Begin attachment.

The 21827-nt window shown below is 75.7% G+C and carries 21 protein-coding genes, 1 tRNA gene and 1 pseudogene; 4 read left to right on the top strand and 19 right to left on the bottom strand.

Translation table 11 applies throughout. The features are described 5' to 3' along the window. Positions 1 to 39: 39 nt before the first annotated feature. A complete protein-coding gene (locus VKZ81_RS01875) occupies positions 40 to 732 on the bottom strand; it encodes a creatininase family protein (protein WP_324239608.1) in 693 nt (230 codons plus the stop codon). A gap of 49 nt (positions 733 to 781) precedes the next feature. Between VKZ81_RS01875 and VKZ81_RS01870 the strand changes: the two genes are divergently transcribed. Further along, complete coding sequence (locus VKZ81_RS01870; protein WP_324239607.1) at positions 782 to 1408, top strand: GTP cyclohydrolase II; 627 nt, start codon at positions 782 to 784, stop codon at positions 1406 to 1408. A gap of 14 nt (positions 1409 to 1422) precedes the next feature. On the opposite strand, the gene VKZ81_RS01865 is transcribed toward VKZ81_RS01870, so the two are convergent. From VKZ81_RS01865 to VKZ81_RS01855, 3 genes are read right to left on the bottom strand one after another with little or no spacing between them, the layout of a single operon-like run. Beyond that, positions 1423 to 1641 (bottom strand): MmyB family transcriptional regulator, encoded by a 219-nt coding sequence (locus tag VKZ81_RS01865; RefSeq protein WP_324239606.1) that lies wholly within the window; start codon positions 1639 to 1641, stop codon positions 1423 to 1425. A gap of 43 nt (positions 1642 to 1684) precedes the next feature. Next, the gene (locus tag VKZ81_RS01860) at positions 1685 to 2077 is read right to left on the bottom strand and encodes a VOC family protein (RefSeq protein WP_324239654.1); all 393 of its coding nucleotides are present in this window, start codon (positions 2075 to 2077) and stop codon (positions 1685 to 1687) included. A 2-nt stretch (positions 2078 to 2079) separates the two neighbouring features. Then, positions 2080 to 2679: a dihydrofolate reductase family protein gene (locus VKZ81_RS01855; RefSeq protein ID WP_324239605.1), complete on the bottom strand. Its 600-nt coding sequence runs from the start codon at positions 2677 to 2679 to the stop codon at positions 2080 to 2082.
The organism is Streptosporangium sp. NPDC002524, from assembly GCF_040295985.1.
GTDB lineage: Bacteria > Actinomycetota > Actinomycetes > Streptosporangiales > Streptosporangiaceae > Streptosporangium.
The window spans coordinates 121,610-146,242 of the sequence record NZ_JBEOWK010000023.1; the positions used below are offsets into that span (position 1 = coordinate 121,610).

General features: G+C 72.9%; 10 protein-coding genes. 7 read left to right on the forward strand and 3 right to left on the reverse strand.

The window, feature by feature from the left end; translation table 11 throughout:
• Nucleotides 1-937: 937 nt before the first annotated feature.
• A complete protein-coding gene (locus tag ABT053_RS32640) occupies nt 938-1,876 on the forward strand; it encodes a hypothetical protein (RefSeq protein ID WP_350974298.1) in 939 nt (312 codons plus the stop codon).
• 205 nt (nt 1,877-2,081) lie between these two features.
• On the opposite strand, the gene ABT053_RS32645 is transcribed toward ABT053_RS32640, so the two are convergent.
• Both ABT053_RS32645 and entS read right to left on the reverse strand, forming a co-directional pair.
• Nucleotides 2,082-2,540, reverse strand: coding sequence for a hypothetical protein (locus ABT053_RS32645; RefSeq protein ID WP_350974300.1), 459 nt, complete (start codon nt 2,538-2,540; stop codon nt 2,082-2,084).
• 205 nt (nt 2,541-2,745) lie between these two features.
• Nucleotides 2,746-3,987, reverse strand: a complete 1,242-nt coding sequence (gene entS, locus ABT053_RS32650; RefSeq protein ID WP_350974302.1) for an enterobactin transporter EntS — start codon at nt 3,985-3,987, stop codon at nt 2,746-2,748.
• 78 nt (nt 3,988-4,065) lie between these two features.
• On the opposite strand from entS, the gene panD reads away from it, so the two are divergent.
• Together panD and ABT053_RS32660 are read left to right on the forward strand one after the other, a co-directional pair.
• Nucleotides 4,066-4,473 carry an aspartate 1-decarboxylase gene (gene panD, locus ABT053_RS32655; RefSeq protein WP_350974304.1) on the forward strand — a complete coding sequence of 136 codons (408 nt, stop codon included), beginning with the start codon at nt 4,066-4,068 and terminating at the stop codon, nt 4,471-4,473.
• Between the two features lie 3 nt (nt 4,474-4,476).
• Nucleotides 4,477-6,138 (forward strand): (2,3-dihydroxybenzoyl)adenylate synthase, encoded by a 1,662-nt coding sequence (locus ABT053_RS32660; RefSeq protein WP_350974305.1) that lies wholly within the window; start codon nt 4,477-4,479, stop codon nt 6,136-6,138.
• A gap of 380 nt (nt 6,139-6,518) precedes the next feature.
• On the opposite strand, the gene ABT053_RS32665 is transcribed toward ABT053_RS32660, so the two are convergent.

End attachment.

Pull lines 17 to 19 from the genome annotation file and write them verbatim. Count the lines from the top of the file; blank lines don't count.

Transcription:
• On the opposite strand from entS, the gene panD reads away from it, so the two are divergent.
• Together panD and ABT053_RS32660 are read left to right on the forward strand one after the other, a co-directional pair.
• Nucleotides 4,066-4,473 carry an aspartate 1-decarboxylase gene (gene panD, locus ABT053_RS32655; RefSeq protein WP_350974304.1) on the forward strand — a complete coding sequence of 136 codons (408 nt, stop codon included), beginning with the start codon at nt 4,066-4,068 and terminating at the stop codon, nt 4,471-4,473.